The Yemeni government has agreed to resume peace talks in Kuwait after Qatari diplomacy succeeded in convincing President Abd-Rabbu Mansur Hadi to get back to the negotiating table. Yemeni Foreign Minister Abdul-Malik al-Mekhlafi said on Saturday that the Yemeni government will give the peace talks one last chance after receiving regional and international guarantees. Last Tuesday, the Yemeni government delegation walked out of talks in Kuwait saying rebels insist on violating UN resolutions. The UN resolution demands rebels to withdraw their troops from areas under their control, including the capital Sanaa, release political prisoners and hand over state institutions to the Hadi government, which was forced out by the rebels. The decision on Saturday came after President Hadi held talks with Qatari Emir Sheikh Tamim bin Hamad Al Thani, Qatari Foreign Minister Sheikh Mohammed bin Abdulrahman Al-Thani, and UN secretary General Ban Ki-moon in Doha.
CAIRO – The leader of Yemen's Shiite rebels has lashed out at the United States, accusing it of fomenting the war in his country through a Saudi-led coalition and even going so far as to claim that U.S.-ally Israel is participating in attacks in Yemen. Abdel-Malek al-Houthi's remarks were published Friday in a front-page interview with the Lebanese daily Al-Akhbar, along with a photo of him dressed in a traditional Yemeni robe with a dagger worn on a belt. Al-Houthi alleges the U.S. saw the war in Yemen "as a golden opportunity to seek control" of the region. He says Saud Arabia and the United Arab Emirates -- two top nations in the coalition against his rebels, known as Houthis -- wouldn't have "entered the war ... without American desire and supervision."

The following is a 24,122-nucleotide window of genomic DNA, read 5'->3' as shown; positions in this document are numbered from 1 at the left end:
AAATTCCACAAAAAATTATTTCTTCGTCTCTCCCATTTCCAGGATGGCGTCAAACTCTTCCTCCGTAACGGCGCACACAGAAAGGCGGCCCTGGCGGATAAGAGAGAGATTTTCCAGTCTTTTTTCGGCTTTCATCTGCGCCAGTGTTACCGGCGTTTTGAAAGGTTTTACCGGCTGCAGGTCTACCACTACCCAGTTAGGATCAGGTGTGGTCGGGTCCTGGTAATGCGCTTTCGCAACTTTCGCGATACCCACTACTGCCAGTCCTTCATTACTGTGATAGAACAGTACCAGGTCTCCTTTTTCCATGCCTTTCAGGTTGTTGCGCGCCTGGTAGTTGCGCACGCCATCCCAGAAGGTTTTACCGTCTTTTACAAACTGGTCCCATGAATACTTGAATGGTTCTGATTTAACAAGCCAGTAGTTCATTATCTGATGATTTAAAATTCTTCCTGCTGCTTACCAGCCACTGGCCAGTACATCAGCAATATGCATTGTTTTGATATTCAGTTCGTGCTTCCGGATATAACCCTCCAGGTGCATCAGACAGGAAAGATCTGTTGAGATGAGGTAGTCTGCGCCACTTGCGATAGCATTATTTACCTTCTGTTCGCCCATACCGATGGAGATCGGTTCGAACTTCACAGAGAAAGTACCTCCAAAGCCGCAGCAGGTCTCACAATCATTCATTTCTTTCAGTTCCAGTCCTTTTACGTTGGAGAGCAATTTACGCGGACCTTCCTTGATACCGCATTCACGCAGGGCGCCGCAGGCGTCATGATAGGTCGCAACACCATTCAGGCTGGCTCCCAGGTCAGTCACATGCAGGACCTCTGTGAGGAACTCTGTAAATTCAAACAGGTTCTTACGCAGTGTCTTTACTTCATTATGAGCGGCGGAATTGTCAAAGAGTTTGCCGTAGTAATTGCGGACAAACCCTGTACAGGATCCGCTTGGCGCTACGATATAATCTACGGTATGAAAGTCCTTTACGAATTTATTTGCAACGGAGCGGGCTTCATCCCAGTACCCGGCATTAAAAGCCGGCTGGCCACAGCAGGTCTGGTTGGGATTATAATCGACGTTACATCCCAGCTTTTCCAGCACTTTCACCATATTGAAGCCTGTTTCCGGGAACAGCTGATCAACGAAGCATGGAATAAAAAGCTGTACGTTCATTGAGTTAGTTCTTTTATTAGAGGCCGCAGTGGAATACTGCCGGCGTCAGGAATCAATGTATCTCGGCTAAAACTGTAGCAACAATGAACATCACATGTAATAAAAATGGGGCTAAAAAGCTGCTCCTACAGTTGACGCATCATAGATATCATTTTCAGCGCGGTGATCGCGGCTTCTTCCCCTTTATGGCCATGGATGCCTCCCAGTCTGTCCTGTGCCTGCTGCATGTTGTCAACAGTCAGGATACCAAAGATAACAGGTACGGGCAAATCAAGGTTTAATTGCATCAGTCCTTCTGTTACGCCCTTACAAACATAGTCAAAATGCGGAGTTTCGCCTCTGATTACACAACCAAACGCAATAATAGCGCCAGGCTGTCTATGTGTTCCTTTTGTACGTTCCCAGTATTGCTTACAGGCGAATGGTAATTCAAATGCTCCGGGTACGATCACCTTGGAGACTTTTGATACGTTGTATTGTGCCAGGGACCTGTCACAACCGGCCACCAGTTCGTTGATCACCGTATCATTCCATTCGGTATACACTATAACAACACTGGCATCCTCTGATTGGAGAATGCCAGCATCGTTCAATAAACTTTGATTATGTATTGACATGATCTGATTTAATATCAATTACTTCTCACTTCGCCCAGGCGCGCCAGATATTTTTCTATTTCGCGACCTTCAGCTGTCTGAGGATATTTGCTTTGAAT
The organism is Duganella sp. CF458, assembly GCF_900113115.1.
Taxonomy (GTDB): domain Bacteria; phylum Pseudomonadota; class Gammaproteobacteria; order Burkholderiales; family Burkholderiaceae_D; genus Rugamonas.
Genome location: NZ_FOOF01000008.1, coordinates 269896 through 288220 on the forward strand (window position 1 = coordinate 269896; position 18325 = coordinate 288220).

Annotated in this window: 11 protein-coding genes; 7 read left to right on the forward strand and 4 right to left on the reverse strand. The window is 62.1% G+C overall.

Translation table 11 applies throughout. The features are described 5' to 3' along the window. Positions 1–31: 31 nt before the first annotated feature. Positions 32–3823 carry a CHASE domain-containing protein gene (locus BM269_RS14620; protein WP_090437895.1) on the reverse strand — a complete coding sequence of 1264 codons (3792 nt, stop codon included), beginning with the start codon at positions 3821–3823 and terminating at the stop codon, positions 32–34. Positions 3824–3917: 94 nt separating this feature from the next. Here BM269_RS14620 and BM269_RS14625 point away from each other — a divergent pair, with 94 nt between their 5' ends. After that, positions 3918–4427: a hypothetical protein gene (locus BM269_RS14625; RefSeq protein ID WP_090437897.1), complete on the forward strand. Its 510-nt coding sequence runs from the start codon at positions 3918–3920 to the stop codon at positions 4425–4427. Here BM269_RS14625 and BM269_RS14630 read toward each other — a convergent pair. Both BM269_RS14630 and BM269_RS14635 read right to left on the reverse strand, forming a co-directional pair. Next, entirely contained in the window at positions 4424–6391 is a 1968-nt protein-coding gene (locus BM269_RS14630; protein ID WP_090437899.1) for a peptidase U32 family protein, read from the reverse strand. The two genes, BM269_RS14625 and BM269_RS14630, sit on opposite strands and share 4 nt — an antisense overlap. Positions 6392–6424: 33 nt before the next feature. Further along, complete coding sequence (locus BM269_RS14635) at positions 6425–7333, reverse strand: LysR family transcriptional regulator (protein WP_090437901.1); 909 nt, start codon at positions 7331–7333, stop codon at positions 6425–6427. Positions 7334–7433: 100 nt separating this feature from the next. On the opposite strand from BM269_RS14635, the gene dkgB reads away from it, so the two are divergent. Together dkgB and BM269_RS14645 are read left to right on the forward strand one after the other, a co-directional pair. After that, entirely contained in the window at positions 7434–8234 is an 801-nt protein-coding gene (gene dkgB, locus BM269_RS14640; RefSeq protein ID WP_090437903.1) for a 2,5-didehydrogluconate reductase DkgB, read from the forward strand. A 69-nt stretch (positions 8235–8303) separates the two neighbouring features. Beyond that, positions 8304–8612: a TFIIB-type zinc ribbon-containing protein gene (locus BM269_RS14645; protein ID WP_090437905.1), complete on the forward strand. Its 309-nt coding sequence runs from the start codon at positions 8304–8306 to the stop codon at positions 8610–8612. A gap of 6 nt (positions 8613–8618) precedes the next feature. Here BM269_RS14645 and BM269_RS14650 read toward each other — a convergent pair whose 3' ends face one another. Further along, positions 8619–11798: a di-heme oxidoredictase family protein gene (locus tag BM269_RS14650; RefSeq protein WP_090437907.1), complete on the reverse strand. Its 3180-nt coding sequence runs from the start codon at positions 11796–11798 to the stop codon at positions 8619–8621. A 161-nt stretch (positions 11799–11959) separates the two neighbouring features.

The attacks underscore how the Shiite rebels, known as Houthis, continue to retain a range of potentially lethal and disruptive ways to hit the kingdom, despite more than three years of devastating Saudi airstrikes on Yemen to try and roll back Houthi control of the Yemeni capital, Sanaa, and other northern strongholds.
The battle for Al Hudaydah, the Yemeni port city and lifeline to a nation threatened with famine, intensified on Tuesday as warplanes from a Saudi-led, Western-backed Arab coalition pounded targets citywide in an effort to drive out Iran-allied Houthi rebels. Fighters exchanged fire over mine-infested ground at the disused international airport south of the city. Houthi tanks fired shells to defend a key coastal road. Rebels dug trenches into approach roads, in anticipation of a fight for the city center. Even with all that, the port kept operating.